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A-level chaos after exam regulator withdraws appeal guidance as parents start legal action over downgraded results

A-level chaos after exam regulator withdraws appeal guidance as parents start legal action over downgraded results

There has been widespread anger over the results (PA)

3 min read

The exam regulator in England has suspended its guidance on appealing A-Level results just hours after publishing it amid the ongoing row over this year's grades.

On Saturday, Ofqual stated that other teacher assessments could be considered as a “valid” mock exam where an official mock was not sat by the pupil.

But this advice was withdrawn later the same day, with the Government body claiming the policy was under “review” and that “further information will be published in due course”.

The confusion comes as five million students are set to receive their GCSE results later this week under the same controversial moderation system.

Analysis, shared with the Observer, warns 97% of those grades are set to be determined solely using an algorithm, fuelling fears of a repeat of this week’s A-Level confusion.

Following anger over Holyrood’s handling of Scottish Higher results, the Government announced on Wednesday—just under 24 hours before results were set to be released—that all grades would be protected by a so-called “triple lock”.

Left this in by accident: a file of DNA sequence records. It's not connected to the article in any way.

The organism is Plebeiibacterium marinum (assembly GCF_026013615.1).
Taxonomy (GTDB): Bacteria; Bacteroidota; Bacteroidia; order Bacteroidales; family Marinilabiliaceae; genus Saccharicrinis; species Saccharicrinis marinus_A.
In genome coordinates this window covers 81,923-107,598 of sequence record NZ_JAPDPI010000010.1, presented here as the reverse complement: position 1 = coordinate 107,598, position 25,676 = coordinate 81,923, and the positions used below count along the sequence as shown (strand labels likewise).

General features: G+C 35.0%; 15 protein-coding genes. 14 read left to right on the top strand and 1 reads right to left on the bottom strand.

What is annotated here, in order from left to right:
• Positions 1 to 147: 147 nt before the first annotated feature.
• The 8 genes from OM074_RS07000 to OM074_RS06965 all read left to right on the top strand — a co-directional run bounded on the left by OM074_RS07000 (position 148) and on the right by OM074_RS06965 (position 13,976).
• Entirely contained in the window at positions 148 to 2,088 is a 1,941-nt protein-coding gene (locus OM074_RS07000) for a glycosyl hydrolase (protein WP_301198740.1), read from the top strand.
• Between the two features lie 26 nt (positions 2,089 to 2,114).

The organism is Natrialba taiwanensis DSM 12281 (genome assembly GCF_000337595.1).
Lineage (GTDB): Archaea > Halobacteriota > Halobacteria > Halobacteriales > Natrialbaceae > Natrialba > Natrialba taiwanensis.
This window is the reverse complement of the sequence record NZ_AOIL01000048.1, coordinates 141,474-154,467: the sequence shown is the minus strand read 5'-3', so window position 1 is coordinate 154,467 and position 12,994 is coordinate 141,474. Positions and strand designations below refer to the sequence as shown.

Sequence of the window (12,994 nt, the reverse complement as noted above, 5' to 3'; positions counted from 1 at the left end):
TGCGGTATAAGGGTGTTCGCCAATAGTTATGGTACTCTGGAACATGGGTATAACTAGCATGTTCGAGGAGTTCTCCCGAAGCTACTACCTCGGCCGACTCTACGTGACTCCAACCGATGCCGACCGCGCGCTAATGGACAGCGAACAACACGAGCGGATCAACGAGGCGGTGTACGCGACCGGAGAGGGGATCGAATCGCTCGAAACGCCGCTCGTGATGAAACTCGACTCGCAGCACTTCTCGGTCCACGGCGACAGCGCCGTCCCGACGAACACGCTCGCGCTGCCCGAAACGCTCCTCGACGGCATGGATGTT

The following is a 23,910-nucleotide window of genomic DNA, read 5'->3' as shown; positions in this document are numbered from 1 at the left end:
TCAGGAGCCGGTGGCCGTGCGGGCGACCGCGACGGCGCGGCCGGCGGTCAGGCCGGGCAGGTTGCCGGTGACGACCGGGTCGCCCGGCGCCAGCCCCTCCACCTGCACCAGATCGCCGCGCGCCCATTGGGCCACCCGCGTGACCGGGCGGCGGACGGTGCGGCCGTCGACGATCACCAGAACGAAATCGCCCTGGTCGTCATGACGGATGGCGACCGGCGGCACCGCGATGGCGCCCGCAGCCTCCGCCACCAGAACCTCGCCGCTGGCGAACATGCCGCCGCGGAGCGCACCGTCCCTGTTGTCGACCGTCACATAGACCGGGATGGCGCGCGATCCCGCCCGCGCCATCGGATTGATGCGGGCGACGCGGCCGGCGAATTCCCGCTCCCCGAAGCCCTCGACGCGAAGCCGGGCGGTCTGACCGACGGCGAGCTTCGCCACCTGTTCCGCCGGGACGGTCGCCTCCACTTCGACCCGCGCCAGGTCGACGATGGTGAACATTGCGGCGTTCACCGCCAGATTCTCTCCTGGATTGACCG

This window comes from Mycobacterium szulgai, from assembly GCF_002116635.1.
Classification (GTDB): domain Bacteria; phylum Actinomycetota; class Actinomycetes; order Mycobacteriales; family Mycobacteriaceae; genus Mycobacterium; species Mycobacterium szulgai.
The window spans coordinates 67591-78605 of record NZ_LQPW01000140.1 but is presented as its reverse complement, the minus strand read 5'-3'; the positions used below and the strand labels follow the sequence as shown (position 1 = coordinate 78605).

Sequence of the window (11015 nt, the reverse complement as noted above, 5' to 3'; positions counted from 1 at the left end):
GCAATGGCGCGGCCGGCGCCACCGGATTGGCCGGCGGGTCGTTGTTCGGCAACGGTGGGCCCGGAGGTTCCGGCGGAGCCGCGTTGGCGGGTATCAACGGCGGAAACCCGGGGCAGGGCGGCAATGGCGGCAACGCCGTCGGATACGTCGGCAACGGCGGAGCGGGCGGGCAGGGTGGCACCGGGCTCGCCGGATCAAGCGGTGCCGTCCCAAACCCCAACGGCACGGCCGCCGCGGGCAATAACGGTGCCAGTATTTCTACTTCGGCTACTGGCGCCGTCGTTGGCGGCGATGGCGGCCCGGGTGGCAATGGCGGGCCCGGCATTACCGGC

This guaranteed students could accept their calculated grade, appeal on the basis of a valid mock result, or resit their exams in the autumn. 

New guidance was subsequently published by Ofqual, stating that for an assessment to be considered “valid” it had to have been taken in exam-style conditions prior to the closure of schools, constituted a closed paper not available to students prior to sitting, and marked using exam board marking schemes. 

But Labour warned these criteria could mean some young people would not be able to use their mock results as the basis for an appeal if the assessment.

Shadow education secretary Kate Green said: "Gavin Williamson promised to give students a triple lock, but instead he left many devastated by unfair exam results, and now his commitment to give them another chance is rapidly unravelling.

"Having promised that students will be able to use a valid mock result, the reality is that many will not receive these grades even if they represent a student's best result.

"The latest chaos is the inevitable consequence of this government's shambolic approach to exams, which saw solutions dreamt up on the back of a cigarette packet and announced barely a day before young people received their results."

Meanwhile the Government is set to face a legal battle over the handling of this year’s examinations, which were cancelled due to the coronavirus pandemic.

The Times reports several parents and groups representing pupils have already begun proceedings, including a claim brought on behalf of six pupils by the Good Law Project.

A pre-action letter has been sent to Ofqual by the non-profit organisation and, as of Sunday morning, a crowdfunding campaign for the case had already received £40,000.

Curtis Parfitt-Ford, an 18-year-old student, is also set to take the regulator to court after gaining the backing of law firm Leigh Day and collecting 130,000 signatures on a petition calling for a fairer system. 

The Department for Education has been contacted for comment.

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